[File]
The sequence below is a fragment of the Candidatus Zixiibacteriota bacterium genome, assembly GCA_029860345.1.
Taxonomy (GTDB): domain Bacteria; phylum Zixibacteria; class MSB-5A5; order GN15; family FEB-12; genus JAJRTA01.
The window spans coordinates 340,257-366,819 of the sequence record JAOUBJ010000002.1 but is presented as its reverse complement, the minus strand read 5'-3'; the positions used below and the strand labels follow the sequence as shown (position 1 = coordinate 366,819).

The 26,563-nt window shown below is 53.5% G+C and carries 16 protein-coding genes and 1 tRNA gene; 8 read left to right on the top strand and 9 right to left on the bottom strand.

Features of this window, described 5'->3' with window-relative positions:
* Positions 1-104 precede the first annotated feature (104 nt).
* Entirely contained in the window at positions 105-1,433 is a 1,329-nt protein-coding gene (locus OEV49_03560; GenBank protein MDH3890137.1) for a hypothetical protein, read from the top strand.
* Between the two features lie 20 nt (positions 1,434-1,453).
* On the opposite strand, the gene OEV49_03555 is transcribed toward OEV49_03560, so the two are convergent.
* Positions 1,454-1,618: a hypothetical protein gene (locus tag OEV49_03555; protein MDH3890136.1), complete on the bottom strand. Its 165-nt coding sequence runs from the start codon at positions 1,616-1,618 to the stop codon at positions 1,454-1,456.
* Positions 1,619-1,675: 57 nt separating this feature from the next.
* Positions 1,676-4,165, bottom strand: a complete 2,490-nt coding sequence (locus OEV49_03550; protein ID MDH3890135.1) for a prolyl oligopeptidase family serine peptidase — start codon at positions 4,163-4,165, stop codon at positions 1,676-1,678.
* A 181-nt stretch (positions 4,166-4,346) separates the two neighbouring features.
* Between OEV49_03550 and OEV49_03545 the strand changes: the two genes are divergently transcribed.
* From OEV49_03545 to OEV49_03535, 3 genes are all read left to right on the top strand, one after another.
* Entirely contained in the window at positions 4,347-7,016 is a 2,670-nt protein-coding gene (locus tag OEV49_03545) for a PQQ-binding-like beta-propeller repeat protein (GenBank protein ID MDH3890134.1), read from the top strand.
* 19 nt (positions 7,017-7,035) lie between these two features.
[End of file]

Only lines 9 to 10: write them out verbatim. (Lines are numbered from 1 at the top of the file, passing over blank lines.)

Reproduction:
* On the opposite strand, the gene OEV49_03555 is transcribed toward OEV49_03560, so the two are convergent.
* Positions 1,454-1,618: a hypothetical protein gene (locus tag OEV49_03555; protein MDH3890136.1), complete on the bottom strand. Its 165-nt coding sequence runs from the start codon at positions 1,616-1,618 to the stop codon at positions 1,454-1,456.